PORTLAND — She has been married and divorced three times and been thrown in prison. Although she has lived in a repressed culture, she has never been afraid to speak her mind.

Recently, Nawal El Saadawi, the 80-year-old Egyptian novelist, feminist and human rights activist, was one of thousands of protesters in Cairo’s Tahrir Square during demonstrations that drove Egyptian President Hosni Mubarak from power.

On Tuesday night, Saadawi spoke at the Portland campus of the University of Southern Maine, providing a first-hand account of the Egyptian revolution and the state of affairs in her native country.

More than 200 people filled Luther Bonney Hall to capacity to hear her speak. The appearance is part of a tour of U.S. college campuses.

She said the revolt that ousted Mubarak last month proved that the Egyptian people have character.

“I have confidence in the power of the people,” Saadawi said.

Saadawi said the seeds of the Egyptian revolution are spreading to places such as Wisconsin – where massive union protests were launched when the Legislature stripped state employees of their collective bargaining rights.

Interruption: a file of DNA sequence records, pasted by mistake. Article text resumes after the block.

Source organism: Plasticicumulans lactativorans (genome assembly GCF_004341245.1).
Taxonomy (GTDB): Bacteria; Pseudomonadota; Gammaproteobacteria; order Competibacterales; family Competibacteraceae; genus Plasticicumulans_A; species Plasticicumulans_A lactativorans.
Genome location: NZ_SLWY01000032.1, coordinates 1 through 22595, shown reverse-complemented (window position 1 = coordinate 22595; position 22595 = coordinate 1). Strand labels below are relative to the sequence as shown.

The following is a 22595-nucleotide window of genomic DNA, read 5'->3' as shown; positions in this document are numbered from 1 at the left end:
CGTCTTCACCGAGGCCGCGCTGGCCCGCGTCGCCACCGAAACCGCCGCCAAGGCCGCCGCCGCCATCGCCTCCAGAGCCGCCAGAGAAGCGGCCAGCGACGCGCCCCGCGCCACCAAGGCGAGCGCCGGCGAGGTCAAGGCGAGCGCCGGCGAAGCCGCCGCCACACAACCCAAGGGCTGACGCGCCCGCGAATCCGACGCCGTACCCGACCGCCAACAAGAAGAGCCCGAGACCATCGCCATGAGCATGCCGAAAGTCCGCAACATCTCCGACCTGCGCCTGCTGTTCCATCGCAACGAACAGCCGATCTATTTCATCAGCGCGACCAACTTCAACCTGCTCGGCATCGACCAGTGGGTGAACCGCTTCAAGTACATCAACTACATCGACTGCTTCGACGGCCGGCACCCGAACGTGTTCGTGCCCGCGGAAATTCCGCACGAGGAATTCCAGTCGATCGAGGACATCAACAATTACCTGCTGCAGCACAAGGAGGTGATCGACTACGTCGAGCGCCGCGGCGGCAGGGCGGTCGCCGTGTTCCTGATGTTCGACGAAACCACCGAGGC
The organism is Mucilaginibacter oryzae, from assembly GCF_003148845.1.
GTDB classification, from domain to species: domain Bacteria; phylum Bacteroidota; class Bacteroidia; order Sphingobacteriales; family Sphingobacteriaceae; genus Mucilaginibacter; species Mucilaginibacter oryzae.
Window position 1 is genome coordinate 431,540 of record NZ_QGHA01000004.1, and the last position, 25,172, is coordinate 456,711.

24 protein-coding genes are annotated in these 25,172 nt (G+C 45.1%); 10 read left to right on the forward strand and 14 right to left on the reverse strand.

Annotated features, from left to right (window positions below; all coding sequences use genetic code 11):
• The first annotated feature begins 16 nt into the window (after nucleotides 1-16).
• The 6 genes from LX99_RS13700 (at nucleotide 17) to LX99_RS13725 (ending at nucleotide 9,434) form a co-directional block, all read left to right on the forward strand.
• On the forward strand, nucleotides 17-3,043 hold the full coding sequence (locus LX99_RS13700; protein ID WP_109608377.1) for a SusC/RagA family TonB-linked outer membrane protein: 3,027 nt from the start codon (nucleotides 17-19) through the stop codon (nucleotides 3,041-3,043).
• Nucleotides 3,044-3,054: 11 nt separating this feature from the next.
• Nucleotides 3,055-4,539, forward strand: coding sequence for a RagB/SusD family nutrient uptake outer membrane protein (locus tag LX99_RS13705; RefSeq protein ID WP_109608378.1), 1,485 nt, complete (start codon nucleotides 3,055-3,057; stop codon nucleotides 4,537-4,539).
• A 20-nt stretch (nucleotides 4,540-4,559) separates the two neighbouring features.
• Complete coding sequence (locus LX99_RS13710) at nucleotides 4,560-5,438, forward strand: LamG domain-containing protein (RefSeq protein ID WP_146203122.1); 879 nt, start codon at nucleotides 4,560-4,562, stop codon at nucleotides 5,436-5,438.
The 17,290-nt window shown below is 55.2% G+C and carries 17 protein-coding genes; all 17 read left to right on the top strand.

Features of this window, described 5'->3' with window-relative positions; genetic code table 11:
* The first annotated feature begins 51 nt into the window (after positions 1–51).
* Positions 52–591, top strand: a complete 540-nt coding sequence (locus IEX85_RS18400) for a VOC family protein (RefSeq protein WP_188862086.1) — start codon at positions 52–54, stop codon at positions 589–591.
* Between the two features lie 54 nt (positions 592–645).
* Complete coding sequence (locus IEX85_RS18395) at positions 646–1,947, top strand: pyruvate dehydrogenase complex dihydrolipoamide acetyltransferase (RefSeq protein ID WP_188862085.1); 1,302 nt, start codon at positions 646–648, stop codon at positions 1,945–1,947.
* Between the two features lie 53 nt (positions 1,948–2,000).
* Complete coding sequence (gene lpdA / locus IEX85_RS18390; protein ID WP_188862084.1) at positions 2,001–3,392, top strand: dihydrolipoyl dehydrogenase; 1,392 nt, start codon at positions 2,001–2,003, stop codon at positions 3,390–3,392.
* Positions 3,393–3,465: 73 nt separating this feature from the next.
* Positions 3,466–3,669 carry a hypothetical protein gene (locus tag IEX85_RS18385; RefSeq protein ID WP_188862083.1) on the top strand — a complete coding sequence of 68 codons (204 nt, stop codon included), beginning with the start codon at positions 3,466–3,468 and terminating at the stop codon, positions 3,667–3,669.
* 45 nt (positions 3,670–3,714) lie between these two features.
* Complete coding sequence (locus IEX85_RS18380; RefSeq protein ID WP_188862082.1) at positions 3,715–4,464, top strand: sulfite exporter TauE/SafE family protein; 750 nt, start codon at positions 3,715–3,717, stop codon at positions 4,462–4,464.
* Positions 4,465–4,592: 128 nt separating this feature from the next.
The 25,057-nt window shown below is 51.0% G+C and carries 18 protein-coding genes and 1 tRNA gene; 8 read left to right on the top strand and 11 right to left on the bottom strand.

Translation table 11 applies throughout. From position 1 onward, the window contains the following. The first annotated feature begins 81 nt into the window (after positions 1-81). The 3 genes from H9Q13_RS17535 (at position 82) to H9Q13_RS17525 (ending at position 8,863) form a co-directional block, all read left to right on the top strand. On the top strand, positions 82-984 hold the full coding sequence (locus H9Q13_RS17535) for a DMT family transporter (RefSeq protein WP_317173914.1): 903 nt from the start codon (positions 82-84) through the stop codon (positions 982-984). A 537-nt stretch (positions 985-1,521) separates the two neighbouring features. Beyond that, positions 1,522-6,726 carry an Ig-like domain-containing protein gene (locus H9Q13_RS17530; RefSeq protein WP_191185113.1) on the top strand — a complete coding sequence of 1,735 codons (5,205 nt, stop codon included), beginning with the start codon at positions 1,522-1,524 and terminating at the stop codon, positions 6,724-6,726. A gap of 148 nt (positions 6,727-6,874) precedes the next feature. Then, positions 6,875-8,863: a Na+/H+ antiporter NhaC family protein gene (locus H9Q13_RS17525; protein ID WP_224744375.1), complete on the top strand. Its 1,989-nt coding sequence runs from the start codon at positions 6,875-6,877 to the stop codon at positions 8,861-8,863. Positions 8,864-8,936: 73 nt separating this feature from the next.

“It’s spreading like a virus, a very good virus,” said Saadawi who teaches courses in creativity and dissidence.

She poked fun at her government, encouraged students to rebel by thinking for themselves.

“I divorced three husbands just to be here tonight and to be able to speak my mind,” Saadawi told the audience. “There are millions of women who live with husbands they are afraid to divorce. They are beaten for speaking their minds.”

“I’m proud of being divorced,” she said. She also urged Americans to learn more about the Muslim religion and rid themselves of “Islamophobia.”

Saadawi was born in a small Egyptian village in the Nile delta region in 1931.

She graduated as a physician from Cairo University in 1955.

She began writing short stories and novels in the 1950s, but her rebellious nature emerged in the 1970s with the publication of “Women and Sex and the Hidden Face of Eve” in which she called for an end to violence against women in Egyptian and Arabic society.

“This truth started a war of words with Anwar Sadat and his government and eventually led to her imprisonment in 1981,” said C. George Caffentziz, a USM philosophy professor, who introduced Saadawi.

After Sadat left office, she continued to fight for women’s rights and against fundamentalism, but her positions drew death threats from Islamic fundamentalists, Caffentzis said.

For the past 20 years, for own her safety, she has worked in U.S. universities such as Duke, Harvard, Columbia, and at USM during a one-year professorship in 2003.

Saadawi said that since the age of 10 she had dreamed of a peoples’ revolt in Egpyt. When asked who might be chosen to take Mubarak’s place, Saadawi said she knows of no qualified candidates.

Someone in the audience asked her if she would run.

Her reply: “I said no. I can’t. I am 80 years old.”


Staff Writer Dennis Hoey can be contacted at 791-6365 or at: [email protected]